But their romantic reunion falls apart before it has a chance to be consummated as Neil’s plane has gone down in a sudden storm, and Jim may be the only person who can rescue him. If he does, though, who’s going to end up in Jill’s bed at the end of the day?

One of the anecdotes about Frank Capra is that he would often go through his scripts during filming and cut out all extraneous dialogue. Writers write what they have to put in to get things across, but skilled directors can use the camera rather than words. This film’s director, William Wellman, is one of those talented ones who can have the simple act of Jim reaching for an empty spot or see his brother and lover in bed together and make them feel like gut punches.

Wellman is one of the more dynamic directors of the era, using camera movements and subtle moments of silence and contemplation to push things along. Barthelmess doesn’t show up until five minutes into the movie and doesn’t even speak until about ten minutes in, but thanks to Wellman’s use of the actor and the pain he’s enduring, we already know so much about Jim by then.

A simple, silent shot.
A simple, silent shot.

Actor Richard Barthelmess always reminds me a bit of Joe Pesci, sans the accent and schtick. You can see something is always gnawing away at him on the inside, and he makes those rare moments of joy in Jim’s life feel intense and real. He’s not a volcano of rage but of pain, someone whose broad shoulders and steely expression is the epitome of the Depression man, hunkering down and taking all of life’s licks one minute at a time. He and Wellman also teamed up later for one of the true pre-Code classics, Heroes for Sale, which also involved betrayal of trust and the downward spiral of a man’s life against the unrelenting forces of fate.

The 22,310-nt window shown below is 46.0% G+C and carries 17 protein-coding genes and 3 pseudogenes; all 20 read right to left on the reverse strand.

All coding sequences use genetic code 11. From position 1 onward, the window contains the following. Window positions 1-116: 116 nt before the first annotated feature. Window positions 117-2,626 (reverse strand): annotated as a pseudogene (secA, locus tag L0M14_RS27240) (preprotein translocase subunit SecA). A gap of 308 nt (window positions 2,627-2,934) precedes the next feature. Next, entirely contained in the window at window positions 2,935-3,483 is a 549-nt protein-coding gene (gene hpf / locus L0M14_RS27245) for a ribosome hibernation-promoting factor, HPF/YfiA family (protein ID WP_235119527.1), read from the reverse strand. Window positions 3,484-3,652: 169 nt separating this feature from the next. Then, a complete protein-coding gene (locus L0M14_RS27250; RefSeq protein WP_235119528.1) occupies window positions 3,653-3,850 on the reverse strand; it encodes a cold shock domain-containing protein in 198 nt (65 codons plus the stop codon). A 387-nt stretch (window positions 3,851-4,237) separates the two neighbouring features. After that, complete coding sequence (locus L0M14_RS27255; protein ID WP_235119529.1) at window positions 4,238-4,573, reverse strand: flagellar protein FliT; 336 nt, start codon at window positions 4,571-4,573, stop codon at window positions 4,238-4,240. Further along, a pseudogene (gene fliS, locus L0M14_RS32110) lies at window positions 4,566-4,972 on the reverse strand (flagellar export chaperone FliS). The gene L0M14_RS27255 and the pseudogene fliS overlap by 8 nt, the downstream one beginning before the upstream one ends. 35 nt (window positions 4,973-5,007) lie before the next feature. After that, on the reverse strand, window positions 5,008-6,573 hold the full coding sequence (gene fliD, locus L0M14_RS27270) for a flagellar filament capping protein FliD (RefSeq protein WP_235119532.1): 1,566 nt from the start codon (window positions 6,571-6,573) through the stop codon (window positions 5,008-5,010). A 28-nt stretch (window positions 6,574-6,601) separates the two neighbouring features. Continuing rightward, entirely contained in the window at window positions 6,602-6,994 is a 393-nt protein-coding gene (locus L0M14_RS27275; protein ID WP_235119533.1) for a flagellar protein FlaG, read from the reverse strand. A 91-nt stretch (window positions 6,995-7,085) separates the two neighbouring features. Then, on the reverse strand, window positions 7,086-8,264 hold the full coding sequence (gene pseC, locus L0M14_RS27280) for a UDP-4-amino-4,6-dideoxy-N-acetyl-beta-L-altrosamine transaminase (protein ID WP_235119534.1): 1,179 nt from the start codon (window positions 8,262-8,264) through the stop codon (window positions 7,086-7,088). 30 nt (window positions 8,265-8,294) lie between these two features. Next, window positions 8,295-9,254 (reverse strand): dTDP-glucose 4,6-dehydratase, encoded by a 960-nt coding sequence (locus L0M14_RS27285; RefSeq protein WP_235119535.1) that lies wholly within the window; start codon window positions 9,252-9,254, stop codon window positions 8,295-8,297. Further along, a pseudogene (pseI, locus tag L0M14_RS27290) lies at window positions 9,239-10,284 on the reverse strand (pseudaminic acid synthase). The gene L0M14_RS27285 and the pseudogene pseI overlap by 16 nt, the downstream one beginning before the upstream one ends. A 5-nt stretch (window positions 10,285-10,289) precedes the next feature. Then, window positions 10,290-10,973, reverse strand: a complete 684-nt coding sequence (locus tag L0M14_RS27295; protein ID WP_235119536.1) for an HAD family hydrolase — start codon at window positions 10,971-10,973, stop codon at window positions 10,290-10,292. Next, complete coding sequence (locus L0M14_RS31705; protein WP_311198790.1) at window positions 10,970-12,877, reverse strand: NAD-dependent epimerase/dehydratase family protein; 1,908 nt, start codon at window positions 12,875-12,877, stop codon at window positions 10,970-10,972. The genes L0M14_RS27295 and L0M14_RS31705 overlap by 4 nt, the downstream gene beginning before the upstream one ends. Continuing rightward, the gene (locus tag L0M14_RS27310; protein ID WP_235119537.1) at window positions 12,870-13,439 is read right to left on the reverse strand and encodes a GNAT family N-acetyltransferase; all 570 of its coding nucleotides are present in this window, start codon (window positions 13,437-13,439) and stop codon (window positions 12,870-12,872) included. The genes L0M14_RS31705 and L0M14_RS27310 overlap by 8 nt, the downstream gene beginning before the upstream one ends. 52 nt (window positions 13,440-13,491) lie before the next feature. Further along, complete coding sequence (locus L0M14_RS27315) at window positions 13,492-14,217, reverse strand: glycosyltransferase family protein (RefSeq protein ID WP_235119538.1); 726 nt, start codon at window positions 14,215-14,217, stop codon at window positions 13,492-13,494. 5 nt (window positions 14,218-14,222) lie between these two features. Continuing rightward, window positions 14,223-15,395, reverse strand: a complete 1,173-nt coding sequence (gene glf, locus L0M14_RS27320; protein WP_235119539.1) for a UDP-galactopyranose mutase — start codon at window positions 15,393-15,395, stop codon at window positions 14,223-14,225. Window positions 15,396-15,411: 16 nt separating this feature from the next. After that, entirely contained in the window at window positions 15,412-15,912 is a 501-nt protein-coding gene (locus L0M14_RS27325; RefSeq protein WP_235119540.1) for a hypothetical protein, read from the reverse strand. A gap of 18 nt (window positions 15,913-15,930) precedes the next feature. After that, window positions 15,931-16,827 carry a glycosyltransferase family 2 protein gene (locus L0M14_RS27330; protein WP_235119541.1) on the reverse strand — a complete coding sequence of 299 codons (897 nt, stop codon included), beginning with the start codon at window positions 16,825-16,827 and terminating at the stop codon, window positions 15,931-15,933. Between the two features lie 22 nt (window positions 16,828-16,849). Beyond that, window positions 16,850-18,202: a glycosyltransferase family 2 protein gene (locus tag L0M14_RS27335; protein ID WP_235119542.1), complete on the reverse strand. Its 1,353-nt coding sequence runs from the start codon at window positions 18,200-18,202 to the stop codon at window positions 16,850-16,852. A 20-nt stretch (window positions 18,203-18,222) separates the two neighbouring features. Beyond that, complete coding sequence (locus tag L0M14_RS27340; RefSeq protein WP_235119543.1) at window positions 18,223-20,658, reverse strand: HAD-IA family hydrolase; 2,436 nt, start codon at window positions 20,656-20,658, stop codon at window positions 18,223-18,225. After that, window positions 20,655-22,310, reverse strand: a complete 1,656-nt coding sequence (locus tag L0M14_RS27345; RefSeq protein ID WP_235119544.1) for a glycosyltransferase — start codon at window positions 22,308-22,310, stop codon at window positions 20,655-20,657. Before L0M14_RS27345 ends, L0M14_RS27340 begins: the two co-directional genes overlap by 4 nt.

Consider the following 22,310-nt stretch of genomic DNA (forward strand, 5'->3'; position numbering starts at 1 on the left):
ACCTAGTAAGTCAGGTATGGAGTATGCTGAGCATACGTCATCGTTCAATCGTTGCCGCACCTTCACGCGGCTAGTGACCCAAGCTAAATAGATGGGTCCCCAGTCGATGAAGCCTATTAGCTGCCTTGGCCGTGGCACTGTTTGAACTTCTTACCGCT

A couple of people have complained about Tom Brown in Central Airport, but funny enough it’s not his performance that draws complaints but the way he looks. No matter how many bad mustaches they paste onto the poor bastard, he never looks older than 16. I’m not convinced the actor had hit the point where he could grow real facial hair– a problem Dick Powell would share later in life.

But, then, I also think this works in the film’s advantage. Neil always looks like a kid playing grown up, someone who doesn’t understand or appreciate the world and the romance he’s been thrust into. His naivete, even after his own liner goes down, does a good job in illustrating the difference between the two brothers– Tom as Neil is a man who has had everything go his way out of blind luck while his brother is a man who keeps losing everything he’s ever loved.